Rapid increase of health care coverage for gender transition in USA
A rapidly growing number of health insurance plans in the United States now cover transition-related care for transgender people. A recent article in the New England Journal of Medicine is optimistic about the future coverage of medical care related to gender transition.
It’s an important shift of which everyone benefits, according to the authoritative journal. A cost-utility analysis determined that covering this care is cost-effective, given the high financial and human costs associated with gender dysphoria that is left untreated.
An economic-impact analysis noted that removing transgender exclusions in health care plans had several “immaterial” benefits. It has shown to reduce suicide risk, lower rates of drug use and increase adherence to HIV treatment among transgender people.
Coverage of gender dysphoria is still new
Every major medical association in the US recognizes the medical need of care related to gender transition and has called for insurance coverage for treatment of gender dysphoria. However, until recently most insurance companies refused to pay for any service or procedure related to such treatments.
This started to change in 2012. The California Department of Insurance then declared a rule which bans exclusions of coverage for gender transition-related care if this care is covered for other conditions. For example, many plans already included hormone therapy or breast reconstruction for non-transgender people for indications such as endocrine disorders or cancer treatment.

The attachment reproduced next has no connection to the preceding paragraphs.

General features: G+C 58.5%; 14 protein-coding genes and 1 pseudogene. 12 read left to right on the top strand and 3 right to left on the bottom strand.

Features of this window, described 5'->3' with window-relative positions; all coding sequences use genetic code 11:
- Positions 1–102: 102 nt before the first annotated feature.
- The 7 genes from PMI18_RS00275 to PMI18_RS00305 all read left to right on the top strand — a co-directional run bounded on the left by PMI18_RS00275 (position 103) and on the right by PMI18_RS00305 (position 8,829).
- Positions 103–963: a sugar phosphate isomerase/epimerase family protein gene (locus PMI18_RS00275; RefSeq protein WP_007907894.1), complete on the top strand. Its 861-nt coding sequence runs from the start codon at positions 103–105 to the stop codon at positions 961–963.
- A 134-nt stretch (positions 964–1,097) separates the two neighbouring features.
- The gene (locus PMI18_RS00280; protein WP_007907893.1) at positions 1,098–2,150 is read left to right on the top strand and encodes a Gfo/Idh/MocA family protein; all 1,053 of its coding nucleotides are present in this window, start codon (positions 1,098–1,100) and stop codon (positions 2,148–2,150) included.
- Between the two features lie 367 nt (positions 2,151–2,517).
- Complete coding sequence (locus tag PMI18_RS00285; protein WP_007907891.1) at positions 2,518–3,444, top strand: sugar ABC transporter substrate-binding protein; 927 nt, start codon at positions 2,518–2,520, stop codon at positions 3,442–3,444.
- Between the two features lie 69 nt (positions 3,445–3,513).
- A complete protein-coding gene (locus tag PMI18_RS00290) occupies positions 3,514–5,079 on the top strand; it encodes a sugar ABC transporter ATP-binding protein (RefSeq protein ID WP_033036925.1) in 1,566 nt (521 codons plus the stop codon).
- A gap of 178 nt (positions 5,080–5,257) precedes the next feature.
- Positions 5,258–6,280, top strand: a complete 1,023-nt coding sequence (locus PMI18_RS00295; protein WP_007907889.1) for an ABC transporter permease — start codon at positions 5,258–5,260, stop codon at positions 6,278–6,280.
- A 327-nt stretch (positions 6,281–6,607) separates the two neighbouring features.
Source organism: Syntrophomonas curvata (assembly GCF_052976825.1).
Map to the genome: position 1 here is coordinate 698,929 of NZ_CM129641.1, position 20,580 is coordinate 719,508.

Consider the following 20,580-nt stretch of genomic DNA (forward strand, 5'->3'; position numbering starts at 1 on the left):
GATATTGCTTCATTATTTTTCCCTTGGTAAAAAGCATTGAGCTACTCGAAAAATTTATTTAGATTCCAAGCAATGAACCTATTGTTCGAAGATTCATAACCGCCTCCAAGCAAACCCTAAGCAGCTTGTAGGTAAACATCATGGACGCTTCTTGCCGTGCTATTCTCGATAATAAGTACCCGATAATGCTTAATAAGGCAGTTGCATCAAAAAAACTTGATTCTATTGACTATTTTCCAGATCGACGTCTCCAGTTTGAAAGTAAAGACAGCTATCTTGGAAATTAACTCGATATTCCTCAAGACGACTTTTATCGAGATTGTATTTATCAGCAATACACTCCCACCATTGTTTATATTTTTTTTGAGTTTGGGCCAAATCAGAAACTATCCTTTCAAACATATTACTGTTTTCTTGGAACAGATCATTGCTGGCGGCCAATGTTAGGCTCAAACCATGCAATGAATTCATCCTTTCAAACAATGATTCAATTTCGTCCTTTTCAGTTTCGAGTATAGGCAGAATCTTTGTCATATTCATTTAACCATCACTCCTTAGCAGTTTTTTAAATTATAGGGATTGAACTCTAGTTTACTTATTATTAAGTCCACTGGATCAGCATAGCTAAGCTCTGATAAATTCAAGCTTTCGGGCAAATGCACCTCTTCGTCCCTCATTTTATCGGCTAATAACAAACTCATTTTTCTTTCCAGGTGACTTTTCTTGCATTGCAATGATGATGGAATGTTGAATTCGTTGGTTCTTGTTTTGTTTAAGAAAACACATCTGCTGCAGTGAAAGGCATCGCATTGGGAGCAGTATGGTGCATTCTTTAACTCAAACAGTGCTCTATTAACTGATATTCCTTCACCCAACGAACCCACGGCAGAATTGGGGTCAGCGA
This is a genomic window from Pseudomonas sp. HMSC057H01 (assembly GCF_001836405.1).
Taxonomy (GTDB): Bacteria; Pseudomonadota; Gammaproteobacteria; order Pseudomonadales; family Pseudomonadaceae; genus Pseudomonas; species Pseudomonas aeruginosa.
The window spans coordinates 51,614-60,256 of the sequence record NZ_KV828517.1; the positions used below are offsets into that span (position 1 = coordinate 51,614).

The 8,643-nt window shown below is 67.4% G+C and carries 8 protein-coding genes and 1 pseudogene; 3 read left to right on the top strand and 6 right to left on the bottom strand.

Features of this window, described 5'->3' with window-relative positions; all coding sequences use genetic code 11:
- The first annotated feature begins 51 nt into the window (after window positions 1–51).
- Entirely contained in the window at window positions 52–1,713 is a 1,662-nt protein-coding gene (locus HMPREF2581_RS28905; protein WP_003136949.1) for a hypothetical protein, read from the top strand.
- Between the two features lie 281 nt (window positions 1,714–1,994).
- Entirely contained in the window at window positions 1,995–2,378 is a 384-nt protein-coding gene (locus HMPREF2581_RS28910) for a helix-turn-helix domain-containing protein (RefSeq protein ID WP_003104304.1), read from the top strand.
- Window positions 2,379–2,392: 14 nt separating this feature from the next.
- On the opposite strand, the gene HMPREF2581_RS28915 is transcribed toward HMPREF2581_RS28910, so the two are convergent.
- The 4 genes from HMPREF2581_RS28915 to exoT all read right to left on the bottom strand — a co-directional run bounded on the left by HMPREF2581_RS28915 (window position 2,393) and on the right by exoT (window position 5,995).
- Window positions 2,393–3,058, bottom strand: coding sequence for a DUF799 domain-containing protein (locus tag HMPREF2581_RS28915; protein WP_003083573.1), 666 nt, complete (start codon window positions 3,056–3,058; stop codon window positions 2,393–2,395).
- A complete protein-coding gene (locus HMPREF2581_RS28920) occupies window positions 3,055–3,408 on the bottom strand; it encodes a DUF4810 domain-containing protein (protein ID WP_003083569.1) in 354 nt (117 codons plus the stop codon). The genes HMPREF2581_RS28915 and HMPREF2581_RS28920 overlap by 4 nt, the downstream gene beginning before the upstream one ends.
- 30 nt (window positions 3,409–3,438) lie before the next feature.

This regulation, as well as a rule of an independent appeals board within the Health Department and a nationwide injunction issued by a federal judge, made insurance companies change direction. According to the New England Journal of Medicine, Medicare (social insurance program), many state-regulated private plans, some state Medicaid programs and an increasing number of employer-sponsored plans now cover care related to gender transition.
Employers acknowlegde importance of care
Despite continuing court battles over federal nondiscrimination protections for transgender people and president Trump’s plan to roll back or change Obamacare, the medical journal expects the trend is likely to continue. Many employers now acknowledge the importance of such care. For example, in 2002, no Fortune 500 company offered employee coverage for gender transition, but by the end 2016, half of them did, the journal writes.
Recent statistics estimate there are about 1.4 million transgender adults in the United States (0.6% of the population) and 150,000 transgender teens between 13-17 years. They often face discrimination by health care providers and employers, and harassment in public places. Depression, anxiety, exposure to violence and HIV infection are common among transgender people. Problems are particularly acute for those with low income and transgender people of colour.